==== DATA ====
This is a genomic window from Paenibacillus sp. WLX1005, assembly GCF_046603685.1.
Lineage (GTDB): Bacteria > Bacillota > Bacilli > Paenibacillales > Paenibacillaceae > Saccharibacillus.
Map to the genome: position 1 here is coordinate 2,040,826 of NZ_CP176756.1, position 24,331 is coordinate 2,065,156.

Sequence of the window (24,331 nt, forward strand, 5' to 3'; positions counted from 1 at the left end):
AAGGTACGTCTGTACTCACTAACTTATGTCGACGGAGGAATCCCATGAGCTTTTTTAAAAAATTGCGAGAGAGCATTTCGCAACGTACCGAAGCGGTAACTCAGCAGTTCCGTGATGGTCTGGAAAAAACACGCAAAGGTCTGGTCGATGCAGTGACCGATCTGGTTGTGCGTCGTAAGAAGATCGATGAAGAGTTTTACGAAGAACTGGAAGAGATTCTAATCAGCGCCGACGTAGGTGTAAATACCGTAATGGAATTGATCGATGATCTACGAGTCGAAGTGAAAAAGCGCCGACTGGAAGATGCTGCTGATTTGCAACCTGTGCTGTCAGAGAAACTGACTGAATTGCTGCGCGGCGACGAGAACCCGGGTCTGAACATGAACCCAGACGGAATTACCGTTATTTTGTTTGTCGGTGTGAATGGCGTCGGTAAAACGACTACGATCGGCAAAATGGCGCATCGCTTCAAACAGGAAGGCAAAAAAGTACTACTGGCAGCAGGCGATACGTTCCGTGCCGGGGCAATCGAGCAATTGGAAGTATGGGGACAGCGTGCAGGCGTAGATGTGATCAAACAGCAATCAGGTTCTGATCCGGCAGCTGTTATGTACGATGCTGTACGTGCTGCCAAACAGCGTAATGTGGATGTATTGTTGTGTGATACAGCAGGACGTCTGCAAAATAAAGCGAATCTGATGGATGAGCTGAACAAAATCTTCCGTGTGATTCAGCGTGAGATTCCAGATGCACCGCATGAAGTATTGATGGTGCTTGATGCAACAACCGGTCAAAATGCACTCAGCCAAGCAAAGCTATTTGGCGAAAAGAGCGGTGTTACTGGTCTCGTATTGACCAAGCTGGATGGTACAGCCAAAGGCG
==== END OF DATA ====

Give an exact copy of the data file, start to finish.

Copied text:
This is a genomic window from Paenibacillus sp. WLX1005, assembly GCF_046603685.1.
Lineage (GTDB): Bacteria > Bacillota > Bacilli > Paenibacillales > Paenibacillaceae > Saccharibacillus.
Map to the genome: position 1 here is coordinate 2,040,826 of NZ_CP176756.1, position 24,331 is coordinate 2,065,156.

Sequence of the window (24,331 nt, forward strand, 5' to 3'; positions counted from 1 at the left end):
AAGGTACGTCTGTACTCACTAACTTATGTCGACGGAGGAATCCCATGAGCTTTTTTAAAAAATTGCGAGAGAGCATTTCGCAACGTACCGAAGCGGTAACTCAGCAGTTCCGTGATGGTCTGGAAAAAACACGCAAAGGTCTGGTCGATGCAGTGACCGATCTGGTTGTGCGTCGTAAGAAGATCGATGAAGAGTTTTACGAAGAACTGGAAGAGATTCTAATCAGCGCCGACGTAGGTGTAAATACCGTAATGGAATTGATCGATGATCTACGAGTCGAAGTGAAAAAGCGCCGACTGGAAGATGCTGCTGATTTGCAACCTGTGCTGTCAGAGAAACTGACTGAATTGCTGCGCGGCGACGAGAACCCGGGTCTGAACATGAACCCAGACGGAATTACCGTTATTTTGTTTGTCGGTGTGAATGGCGTCGGTAAAACGACTACGATCGGCAAAATGGCGCATCGCTTCAAACAGGAAGGCAAAAAAGTACTACTGGCAGCAGGCGATACGTTCCGTGCCGGGGCAATCGAGCAATTGGAAGTATGGGGACAGCGTGCAGGCGTAGATGTGATCAAACAGCAATCAGGTTCTGATCCGGCAGCTGTTATGTACGATGCTGTACGTGCTGCCAAACAGCGTAATGTGGATGTATTGTTGTGTGATACAGCAGGACGTCTGCAAAATAAAGCGAATCTGATGGATGAGCTGAACAAAATCTTCCGTGTGATTCAGCGTGAGATTCCAGATGCACCGCATGAAGTATTGATGGTGCTTGATGCAACAACCGGTCAAAATGCACTCAGCCAAGCAAAGCTATTTGGCGAAAAGAGCGGTGTTACTGGTCTCGTATTGACCAAGCTGGATGGTACAGCCAAAGGCG